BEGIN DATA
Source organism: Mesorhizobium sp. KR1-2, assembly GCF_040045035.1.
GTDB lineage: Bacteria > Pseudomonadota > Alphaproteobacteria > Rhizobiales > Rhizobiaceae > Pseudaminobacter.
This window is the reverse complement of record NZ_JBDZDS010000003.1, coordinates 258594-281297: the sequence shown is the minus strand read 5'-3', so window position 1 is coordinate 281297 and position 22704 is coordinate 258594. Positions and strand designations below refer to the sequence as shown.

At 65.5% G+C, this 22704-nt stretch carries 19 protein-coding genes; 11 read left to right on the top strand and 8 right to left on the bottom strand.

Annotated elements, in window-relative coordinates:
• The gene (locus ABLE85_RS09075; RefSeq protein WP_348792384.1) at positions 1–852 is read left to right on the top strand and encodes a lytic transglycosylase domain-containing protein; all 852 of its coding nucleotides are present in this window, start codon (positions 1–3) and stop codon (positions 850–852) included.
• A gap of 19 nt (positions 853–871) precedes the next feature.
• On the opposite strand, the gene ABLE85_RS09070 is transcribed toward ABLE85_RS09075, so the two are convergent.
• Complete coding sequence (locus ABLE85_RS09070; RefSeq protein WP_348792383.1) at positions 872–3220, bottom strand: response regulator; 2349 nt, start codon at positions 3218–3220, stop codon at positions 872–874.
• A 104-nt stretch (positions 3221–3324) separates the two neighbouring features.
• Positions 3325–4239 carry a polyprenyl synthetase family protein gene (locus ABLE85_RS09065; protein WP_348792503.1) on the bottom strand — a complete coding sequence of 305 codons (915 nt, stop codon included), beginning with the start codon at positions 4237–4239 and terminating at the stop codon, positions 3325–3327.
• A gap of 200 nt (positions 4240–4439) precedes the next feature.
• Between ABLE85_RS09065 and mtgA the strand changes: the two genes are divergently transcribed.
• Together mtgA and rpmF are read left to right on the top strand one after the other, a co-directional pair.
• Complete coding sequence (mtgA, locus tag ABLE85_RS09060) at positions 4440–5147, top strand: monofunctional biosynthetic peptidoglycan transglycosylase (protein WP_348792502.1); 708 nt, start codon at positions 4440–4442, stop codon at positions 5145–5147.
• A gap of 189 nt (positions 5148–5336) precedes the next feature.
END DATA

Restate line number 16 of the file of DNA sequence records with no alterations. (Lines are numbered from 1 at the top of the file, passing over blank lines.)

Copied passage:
• A gap of 189 nt (positions 5148–5336) precedes the next feature.